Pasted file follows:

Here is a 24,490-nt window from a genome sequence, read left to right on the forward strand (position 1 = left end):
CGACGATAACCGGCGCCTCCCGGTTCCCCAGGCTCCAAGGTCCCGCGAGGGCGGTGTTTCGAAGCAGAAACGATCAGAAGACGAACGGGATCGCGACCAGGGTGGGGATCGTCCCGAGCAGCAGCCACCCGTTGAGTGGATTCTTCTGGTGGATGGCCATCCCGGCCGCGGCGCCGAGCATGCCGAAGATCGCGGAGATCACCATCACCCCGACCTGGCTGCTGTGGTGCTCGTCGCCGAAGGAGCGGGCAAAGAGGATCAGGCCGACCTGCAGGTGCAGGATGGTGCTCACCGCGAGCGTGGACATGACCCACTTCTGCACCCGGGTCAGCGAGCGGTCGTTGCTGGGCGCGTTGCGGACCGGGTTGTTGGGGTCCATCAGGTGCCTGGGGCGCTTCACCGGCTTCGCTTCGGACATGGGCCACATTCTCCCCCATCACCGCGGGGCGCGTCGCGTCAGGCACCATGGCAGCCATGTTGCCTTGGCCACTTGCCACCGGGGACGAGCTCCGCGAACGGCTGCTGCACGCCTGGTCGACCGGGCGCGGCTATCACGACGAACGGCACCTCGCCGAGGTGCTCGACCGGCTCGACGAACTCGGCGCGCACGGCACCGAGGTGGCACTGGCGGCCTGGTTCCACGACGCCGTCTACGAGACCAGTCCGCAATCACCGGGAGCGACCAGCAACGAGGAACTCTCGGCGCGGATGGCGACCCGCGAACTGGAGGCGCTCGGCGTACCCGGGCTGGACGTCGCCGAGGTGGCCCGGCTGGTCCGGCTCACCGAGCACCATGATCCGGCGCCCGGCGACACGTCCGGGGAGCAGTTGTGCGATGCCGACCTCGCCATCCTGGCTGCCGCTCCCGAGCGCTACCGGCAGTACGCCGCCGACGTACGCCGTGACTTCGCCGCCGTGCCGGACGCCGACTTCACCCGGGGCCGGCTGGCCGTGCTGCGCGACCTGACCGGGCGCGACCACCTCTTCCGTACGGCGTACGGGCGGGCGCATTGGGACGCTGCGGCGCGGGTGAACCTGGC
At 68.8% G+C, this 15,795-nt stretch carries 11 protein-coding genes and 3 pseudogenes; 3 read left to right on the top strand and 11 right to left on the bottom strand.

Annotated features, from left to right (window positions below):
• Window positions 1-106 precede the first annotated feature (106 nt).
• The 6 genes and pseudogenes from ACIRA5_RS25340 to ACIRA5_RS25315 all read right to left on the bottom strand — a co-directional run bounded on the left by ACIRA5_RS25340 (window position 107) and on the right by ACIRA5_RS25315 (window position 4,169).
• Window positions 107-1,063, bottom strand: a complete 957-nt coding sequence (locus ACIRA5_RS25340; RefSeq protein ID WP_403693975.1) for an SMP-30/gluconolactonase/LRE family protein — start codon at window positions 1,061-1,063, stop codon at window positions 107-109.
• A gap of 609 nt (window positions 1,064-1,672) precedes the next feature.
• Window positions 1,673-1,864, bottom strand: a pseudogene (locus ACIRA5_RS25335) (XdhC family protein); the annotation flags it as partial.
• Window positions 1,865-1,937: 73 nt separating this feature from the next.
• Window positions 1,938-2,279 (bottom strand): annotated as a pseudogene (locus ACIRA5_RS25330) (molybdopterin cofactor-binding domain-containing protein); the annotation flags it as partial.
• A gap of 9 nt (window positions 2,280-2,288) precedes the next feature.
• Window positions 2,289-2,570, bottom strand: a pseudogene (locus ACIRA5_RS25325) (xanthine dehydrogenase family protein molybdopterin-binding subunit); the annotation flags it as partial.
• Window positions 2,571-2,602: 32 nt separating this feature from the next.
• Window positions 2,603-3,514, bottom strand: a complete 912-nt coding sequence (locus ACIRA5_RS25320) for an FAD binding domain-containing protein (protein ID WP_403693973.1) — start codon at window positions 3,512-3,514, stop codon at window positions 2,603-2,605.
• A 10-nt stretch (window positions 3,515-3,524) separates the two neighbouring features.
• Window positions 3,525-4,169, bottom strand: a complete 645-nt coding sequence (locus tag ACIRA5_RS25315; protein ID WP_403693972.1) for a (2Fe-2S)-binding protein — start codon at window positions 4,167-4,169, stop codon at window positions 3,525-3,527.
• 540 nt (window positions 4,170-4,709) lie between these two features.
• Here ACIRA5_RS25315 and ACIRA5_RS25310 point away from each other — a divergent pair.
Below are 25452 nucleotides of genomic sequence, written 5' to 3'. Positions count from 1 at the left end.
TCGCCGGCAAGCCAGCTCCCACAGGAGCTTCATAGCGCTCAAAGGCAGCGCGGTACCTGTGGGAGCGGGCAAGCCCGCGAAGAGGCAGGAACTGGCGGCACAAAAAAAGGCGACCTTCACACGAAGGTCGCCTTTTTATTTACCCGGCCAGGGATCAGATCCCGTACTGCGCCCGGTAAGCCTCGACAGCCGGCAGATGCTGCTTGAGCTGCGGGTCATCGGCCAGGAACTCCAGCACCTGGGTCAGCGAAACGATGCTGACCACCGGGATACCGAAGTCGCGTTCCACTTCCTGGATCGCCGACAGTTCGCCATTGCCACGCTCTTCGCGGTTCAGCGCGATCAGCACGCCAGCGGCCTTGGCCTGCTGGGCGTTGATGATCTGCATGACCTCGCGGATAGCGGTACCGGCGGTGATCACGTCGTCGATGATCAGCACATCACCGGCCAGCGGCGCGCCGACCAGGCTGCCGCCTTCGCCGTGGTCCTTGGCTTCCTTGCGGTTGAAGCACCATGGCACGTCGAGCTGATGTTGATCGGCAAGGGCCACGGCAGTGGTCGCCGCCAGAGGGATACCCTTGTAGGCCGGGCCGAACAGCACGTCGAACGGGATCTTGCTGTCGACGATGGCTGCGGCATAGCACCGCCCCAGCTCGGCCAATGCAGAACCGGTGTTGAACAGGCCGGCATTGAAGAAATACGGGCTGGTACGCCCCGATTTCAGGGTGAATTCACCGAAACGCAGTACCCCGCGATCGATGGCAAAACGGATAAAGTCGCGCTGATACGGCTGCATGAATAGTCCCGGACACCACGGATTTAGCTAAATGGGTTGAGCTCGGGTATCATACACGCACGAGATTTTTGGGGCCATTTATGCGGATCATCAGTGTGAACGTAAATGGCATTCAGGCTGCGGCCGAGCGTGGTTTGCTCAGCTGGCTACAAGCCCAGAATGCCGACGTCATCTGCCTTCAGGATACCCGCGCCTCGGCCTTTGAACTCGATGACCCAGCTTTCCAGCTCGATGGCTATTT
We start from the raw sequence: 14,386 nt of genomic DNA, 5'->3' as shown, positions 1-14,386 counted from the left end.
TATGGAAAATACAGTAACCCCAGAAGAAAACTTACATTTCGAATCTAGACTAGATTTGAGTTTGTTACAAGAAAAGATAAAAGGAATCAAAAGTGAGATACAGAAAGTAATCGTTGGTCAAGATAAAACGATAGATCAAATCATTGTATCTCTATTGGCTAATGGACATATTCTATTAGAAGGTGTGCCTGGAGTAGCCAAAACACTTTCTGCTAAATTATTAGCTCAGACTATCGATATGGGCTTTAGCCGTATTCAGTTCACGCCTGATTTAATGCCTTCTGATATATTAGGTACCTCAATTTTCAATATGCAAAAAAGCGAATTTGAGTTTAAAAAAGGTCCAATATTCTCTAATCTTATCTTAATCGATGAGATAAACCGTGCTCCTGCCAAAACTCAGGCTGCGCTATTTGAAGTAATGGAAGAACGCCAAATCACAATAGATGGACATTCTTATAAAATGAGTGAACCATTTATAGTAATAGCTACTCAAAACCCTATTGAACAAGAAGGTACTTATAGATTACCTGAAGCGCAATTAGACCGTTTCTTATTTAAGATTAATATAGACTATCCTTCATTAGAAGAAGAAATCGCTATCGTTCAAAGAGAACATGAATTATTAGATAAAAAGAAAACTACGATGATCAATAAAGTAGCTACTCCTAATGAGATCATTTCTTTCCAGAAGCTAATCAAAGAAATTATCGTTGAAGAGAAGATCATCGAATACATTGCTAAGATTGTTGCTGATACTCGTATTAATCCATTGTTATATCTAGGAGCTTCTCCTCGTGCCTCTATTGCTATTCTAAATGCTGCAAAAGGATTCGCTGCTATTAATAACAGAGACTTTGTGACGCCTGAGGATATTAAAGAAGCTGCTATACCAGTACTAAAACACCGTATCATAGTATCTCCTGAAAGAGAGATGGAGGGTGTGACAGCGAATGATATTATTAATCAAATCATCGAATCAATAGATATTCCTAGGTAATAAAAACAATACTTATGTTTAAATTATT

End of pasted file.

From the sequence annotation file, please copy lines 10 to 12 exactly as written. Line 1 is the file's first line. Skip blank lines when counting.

• Window positions 1,865-1,937: 73 nt separating this feature from the next.
• Window positions 1,938-2,279 (bottom strand): annotated as a pseudogene (locus ACIRA5_RS25330) (molybdopterin cofactor-binding domain-containing protein); the annotation flags it as partial.
• A gap of 9 nt (window positions 2,280-2,288) precedes the next feature.